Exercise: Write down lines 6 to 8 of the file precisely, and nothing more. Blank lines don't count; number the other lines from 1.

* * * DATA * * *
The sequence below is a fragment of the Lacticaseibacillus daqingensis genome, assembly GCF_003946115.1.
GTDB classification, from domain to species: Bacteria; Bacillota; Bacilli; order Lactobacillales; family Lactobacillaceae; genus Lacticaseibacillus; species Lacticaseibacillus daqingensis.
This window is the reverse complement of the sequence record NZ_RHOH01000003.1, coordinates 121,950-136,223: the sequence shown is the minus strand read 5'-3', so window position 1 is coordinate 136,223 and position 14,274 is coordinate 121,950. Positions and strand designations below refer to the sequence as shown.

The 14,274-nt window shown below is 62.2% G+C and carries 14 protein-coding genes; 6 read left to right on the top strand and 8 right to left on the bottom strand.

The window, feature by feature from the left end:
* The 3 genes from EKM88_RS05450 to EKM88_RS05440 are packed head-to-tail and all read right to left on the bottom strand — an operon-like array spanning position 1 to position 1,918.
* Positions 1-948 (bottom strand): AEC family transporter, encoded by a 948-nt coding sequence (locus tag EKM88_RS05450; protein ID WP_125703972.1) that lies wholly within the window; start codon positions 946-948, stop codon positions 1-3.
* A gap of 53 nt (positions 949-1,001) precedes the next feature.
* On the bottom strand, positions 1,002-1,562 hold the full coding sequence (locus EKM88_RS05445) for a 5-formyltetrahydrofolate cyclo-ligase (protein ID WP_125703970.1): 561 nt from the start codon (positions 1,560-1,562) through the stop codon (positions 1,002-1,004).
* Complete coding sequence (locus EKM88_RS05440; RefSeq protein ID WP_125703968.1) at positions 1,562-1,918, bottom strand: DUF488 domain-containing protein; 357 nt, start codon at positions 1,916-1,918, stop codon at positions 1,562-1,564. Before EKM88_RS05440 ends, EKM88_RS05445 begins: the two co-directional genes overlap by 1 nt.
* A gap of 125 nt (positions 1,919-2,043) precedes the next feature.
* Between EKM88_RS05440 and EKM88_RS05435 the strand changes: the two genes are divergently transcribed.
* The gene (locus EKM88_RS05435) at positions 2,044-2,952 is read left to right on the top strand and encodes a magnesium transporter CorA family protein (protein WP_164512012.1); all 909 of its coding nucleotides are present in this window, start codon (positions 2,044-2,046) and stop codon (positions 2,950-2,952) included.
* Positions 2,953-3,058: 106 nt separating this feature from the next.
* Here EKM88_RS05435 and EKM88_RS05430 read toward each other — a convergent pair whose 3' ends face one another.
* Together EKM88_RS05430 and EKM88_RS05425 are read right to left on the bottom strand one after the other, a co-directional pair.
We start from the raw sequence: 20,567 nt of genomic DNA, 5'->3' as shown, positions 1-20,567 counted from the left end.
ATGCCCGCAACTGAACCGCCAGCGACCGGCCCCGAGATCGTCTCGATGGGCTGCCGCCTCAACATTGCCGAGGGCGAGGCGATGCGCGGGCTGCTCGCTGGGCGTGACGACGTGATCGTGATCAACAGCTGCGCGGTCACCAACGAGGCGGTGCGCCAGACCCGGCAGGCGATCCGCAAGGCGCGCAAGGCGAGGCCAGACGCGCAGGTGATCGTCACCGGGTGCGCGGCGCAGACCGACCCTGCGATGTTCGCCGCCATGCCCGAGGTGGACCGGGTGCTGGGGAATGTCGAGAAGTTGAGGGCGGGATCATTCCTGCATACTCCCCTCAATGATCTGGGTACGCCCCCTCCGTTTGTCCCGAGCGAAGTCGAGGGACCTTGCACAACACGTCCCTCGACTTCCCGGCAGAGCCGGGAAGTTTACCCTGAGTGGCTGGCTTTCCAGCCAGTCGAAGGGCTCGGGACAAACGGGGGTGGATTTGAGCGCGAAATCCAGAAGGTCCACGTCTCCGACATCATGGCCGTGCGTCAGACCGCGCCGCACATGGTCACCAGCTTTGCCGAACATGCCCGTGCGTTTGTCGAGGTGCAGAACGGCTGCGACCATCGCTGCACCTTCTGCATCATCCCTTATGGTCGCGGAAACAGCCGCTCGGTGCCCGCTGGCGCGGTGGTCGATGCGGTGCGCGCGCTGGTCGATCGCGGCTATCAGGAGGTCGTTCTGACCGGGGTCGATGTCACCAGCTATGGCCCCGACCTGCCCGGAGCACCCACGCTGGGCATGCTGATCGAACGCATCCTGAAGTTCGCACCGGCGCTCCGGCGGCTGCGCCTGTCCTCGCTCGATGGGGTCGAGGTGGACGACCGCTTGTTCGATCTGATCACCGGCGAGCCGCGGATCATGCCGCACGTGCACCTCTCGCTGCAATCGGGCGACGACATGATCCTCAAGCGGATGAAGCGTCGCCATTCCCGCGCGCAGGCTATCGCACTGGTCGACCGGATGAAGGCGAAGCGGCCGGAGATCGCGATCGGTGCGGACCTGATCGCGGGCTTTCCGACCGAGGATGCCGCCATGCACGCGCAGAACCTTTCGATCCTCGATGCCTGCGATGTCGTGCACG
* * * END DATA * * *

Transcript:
* The 3 genes from EKM88_RS05450 to EKM88_RS05440 are packed head-to-tail and all read right to left on the bottom strand — an operon-like array spanning position 1 to position 1,918.
* Positions 1-948 (bottom strand): AEC family transporter, encoded by a 948-nt coding sequence (locus tag EKM88_RS05450; protein ID WP_125703972.1) that lies wholly within the window; start codon positions 946-948, stop codon positions 1-3.
* A gap of 53 nt (positions 949-1,001) precedes the next feature.